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Emitter Detector Redux

Emitter Detector Redux

In the first edition of Think Bayes, I presented what I called the Geiger counter problem, which is based on an example in Jaynes, Probability Theory. But I was not satisfied with my solution or the way I explained it, so I cut it from the second edition.

I am re-reading Jaynes now, following the excellent series of videos by Aubrey Clayton, and this problem came back to haunt me. On my second attempt, I have a solution that is much clearer, and I think I can explain it better.

I’ll outline the solution here, but for all of the details, you can read the bonus chapter, or click here to run the notebook on Colab.

The Emitter-Detector Problem

Here’s the example from Jaynes, page 168:

We have a radioactive source … which is emitting particles of some sort … There is a rate p, in particles per second, at which a radioactive nucleus sends particles through our counter; and each particle passing through produces counts at the rate θ. From measuring the number {c1 , c2 , …} of counts in different seconds, what can we say about the numbers {n1 , n2 , …} actually passing through the counter in each second, and what can we say about the strength of the source?

As a model of the source, Jaynes suggests we imagine “N nuclei, each of which has independently the probability r of sending a particle through our counter in any one second”. If N is large and r is small, the number or particles emitted in a given second is well modeled by a Poisson distribution with parameter s=Nr, where s is the strength of the source.

As a model of the sensor, we’ll assume that “each particle passing through the counter has independently the probability ϕ of making a count”. So if we know the actual number of particles, n, and the efficiency of the sensor, ϕ, the distribution of the count is Binomial(n,ϕ).

With that, we are ready to solve the problem. Following Jaynes, I’ll start with a uniform prior for s, over a range of values wide enough to cover the region where the likelihood of the data is non-negligible. To represent distributions, I’ll use the Pmf class from empiricaldist.

ss = np.linspace(0, 350, 101)
prior_s = Pmf(1, ss)

For each value of s, the distribution of n is Poisson, so we can form the joint prior of s and n using the poisson function from SciPy. The following function creates a Pandas DataFrame that represents the joint prior.

def make_joint(prior_s, ns):
    ss = prior_s.qs
    S, N = np.meshgrid(ss, ns)
    ps = poisson(S).pmf(N) * prior_s.ps
    joint = pd.DataFrame(ps, index=ns, columns=ss)
    joint.index.name = 'n'
    joint.columns.name = 's'
    return joint

The result is a DataFrame with one row for each value of n and one column for each value of s.

To update the prior, we need to compute the likelihood of the data for each pair of parameters. However, in this problem the likelihood of a given count depends only on n, regardless of s, so we only have to compute it once for each value of n. Then we multiply each column in the prior by this array of likelihoods. The following function encapsulates this computation, normalizes the result, and returns the posterior distribution.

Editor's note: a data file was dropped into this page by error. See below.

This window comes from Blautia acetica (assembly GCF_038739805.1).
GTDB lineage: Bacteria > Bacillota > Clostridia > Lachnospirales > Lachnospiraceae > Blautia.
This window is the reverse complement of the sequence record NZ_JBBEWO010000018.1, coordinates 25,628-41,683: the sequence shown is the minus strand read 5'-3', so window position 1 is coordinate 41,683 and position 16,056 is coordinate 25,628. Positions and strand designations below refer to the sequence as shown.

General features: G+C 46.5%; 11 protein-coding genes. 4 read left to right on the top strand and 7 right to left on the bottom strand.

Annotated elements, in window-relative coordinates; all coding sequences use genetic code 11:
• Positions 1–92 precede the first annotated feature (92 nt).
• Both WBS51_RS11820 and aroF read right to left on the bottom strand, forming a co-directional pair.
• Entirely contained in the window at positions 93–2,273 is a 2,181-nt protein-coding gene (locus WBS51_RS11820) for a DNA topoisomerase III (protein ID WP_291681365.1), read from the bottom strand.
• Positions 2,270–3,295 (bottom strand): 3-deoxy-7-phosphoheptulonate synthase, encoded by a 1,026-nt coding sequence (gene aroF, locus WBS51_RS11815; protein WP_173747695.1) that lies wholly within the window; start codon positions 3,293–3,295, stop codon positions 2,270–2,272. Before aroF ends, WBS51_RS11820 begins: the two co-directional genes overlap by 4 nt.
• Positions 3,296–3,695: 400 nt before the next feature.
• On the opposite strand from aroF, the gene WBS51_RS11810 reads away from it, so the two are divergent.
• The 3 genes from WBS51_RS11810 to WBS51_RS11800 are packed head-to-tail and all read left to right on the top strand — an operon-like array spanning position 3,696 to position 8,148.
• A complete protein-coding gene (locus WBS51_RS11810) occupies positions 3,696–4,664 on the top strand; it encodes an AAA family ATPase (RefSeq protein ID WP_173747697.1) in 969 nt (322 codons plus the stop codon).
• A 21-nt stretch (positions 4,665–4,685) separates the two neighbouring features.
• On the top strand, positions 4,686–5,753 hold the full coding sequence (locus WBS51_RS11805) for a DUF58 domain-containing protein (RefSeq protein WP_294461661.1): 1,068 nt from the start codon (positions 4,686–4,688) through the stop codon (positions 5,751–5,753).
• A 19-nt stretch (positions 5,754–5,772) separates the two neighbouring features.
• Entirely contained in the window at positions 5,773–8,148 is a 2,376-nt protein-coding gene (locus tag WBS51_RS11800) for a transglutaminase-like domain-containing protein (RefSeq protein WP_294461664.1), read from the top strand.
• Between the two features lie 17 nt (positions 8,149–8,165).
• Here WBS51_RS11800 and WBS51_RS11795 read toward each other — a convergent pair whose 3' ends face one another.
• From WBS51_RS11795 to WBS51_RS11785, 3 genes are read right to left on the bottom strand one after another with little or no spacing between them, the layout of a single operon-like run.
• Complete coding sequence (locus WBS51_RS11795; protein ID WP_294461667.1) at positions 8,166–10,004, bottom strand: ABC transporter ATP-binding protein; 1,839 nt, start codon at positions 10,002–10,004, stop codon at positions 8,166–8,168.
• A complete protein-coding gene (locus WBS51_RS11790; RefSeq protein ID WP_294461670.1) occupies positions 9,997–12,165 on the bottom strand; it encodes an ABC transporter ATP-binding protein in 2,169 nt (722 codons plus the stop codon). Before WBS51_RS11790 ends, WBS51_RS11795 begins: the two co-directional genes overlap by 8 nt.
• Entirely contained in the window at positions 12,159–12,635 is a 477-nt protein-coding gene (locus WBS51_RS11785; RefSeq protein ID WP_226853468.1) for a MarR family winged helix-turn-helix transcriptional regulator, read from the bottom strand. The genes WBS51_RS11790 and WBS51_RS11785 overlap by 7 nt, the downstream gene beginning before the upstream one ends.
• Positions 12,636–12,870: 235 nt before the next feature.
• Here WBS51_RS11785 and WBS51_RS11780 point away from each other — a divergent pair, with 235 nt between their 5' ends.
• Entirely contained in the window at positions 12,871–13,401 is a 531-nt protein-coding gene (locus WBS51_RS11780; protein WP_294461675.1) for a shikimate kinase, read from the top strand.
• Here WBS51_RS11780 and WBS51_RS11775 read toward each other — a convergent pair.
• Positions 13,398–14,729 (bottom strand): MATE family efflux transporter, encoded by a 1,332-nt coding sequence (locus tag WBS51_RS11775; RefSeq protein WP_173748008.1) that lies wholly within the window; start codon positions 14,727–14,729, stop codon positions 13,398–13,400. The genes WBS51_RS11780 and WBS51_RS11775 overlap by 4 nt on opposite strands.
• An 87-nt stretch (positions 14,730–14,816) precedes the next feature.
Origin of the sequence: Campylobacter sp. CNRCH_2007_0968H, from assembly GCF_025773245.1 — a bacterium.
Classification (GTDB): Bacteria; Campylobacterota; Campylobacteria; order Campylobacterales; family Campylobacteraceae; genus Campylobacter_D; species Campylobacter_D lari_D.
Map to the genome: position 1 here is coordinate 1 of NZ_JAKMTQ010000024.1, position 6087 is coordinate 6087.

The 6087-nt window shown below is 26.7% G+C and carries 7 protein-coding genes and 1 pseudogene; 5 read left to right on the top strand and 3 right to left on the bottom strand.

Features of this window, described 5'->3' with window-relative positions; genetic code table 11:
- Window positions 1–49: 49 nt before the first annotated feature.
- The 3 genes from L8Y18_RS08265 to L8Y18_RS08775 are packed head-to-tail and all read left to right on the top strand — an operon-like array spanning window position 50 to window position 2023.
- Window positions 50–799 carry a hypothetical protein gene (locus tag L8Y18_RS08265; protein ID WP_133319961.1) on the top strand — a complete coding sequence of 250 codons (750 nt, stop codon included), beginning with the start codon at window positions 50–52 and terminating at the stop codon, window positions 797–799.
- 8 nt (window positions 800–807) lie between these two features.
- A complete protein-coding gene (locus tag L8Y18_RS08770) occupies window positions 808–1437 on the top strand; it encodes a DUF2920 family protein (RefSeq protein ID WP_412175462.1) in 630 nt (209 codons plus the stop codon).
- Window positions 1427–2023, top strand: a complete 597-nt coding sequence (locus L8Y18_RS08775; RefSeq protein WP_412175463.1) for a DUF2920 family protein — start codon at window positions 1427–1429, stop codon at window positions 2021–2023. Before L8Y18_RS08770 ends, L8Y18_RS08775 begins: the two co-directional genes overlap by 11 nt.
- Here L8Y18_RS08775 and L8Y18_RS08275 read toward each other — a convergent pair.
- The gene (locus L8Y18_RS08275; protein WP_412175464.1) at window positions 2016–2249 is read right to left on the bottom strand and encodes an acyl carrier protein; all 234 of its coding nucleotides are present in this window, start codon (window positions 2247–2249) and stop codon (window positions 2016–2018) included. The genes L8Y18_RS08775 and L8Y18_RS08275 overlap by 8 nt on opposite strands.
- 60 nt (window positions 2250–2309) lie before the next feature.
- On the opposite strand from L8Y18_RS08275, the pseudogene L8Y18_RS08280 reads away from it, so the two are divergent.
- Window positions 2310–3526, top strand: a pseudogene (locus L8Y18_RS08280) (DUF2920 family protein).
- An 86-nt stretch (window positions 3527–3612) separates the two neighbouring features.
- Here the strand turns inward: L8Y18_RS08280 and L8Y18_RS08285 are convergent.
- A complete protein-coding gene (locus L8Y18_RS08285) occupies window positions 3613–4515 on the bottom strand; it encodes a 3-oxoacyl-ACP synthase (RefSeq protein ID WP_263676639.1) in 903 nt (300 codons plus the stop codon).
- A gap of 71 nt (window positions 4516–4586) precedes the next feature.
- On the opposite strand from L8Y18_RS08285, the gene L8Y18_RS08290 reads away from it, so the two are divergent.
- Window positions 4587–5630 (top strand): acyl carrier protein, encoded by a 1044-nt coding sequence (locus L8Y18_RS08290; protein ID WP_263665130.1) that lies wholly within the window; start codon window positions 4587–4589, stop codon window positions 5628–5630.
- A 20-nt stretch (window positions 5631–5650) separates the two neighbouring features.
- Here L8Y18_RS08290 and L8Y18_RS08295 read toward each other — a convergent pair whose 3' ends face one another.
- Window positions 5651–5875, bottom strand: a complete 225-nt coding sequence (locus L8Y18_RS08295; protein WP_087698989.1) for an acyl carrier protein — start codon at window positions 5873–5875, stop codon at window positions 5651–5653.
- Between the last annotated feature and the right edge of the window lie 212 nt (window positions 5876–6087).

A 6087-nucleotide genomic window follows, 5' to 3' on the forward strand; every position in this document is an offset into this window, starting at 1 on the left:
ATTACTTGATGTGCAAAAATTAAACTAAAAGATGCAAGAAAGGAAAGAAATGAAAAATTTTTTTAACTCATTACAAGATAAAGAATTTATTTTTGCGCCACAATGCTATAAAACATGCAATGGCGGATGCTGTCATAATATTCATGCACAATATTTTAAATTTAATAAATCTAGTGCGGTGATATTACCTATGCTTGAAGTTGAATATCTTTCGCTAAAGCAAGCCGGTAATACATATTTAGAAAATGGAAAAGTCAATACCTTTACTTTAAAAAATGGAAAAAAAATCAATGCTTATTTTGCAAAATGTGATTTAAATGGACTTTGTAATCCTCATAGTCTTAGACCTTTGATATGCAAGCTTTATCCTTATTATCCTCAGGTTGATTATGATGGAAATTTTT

def update(joint, phi, c):
    ns = joint.index
    likelihood = binom(ns, phi).pmf(c)
    posterior = joint.multiply(likelihood, axis=0)
    normalize(posterior)
    return posterior

First update

Let’s test the update function with the first example, on page 178 of Probability Theory:

During the first second, c1 = 10 counts are registered. What can [we] say about the number n1 of particles?

Here’s the update:

c1 = 10
phi = 0.1
posterior = update(joint, phi, c1)

The following figures show the posterior marginal distributions of s and n.

posterior_s = marginal(posterior, 0)
_images/radiation_24_1.png
posterior_n = marginal(posterior, 1)
_images/radiation_25_1.png

The posterior mean of n is close to 109, which is consistent with Equation 6.116. The MAP is 99, which is one less than the analytic result in Equation 6.113, which is 100. It looks like the posterior probabilities for 99 and 100 are the same, but the floating-point results differ slightly.

Jeffreys prior

Instead of a uniform prior for s, we can use a Jeffreys prior, in which the prior probability for each value of s is proportional to 1/s. This has the advantage of “invariance under certain changes of parameters”, which is “the only correct way to express complete ignorance of a scale parameter.” However, Jaynes suggests that it is not clear “whether s can properly be regarded as a scale parameter in this problem.” Nevertheless, he suggests we try it and see what happens. Here’s the Jeffreys prior for s.

prior_jeff = Pmf(1/ss[1:], ss[1:])

We can use it to compute the joint prior of s and n, and update it with c1.

joint_jeff = make_joint(prior_jeff, ns)
posterior_jeff = update(joint_jeff, phi, c1)

Here’s the marginal posterior distribution of n:

posterior_n = marginal(posterior_jeff, 1)
_images/radiation_35_1.png

The posterior mean is close to 100 and the MAP is 91; both are consistent with the results in Equation 6.122.

Robot A

Now we get to what I think is the most interesting part of this example, which is to take into account a second observation under two models of the scenario: